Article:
This Lettriste treatment of the screenplay for Star Wars: A New Hope (the 1975 4th draft as found in this fan site) focuses our attention on the script one fingerstroke at a time. I don’t say “letter” (as the title suggests) because we hear every letter (tap), space (bump), end of line (ding), and desk-jarring carriage return (ka-chunk), making us very aware of the materiality of a typewriter.
After a prolonged reading and listening of this work, a thought struck me: how confident this young George Lucas sounds with his typing! Where’s the hesitation between sentences? Where are the changing rhythms as he types easier or more challenging letter sequences (try to listen to your fingers while typing “star wars,” “Star Wars,” and “R2D2”— and no index finger tapping: place your fingers on the keyboard as God intended…)?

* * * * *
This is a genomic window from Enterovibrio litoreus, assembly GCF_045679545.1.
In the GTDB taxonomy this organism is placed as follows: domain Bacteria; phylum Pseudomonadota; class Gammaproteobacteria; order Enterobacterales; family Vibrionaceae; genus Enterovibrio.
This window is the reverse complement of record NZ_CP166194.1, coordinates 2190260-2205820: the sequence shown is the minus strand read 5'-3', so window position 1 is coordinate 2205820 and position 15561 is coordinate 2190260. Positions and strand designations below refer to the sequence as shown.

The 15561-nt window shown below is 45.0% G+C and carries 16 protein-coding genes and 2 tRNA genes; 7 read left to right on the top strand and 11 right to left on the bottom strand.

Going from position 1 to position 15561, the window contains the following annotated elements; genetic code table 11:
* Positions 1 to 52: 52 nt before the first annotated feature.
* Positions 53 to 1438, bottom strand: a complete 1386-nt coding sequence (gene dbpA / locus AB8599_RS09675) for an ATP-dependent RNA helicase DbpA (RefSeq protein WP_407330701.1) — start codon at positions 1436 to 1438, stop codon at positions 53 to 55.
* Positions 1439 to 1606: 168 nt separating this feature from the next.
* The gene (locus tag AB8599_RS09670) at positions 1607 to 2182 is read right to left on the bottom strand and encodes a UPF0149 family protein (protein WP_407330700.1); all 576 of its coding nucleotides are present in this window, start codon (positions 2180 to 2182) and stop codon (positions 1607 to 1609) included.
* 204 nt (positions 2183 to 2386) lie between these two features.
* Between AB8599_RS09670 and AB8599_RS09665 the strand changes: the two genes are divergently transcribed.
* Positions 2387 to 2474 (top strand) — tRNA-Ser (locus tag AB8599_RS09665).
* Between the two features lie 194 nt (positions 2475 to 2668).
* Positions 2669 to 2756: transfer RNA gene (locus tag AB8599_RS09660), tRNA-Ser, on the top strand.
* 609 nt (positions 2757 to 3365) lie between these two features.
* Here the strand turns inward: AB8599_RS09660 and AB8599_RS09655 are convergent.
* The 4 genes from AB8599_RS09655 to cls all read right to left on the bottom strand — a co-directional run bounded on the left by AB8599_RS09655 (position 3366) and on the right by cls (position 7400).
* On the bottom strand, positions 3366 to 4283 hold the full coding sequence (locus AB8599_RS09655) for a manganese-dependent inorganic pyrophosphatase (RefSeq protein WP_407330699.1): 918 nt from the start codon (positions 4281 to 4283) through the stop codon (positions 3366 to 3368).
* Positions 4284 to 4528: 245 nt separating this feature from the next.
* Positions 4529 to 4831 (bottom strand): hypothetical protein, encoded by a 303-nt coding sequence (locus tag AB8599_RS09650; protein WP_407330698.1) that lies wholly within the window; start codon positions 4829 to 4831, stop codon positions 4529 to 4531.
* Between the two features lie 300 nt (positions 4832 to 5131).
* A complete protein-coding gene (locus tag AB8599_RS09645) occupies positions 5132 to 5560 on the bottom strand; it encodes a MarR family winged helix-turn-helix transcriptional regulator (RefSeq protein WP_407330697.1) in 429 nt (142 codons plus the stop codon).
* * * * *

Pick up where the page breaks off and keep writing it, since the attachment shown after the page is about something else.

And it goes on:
Whether Stefans imagined George Lucas as an ace typist copying a completed manuscript on a long roll of paper (there are no sounds of pages being pulled out and reloaded), or he wrote an ingenious program to “read” the spaces and line breaks of the text of the manuscript, presenting a letter and sound at a time, this piece does a good job of reminding us of the importance of a technology that allowed poets to more effectively inscribe space in their poems.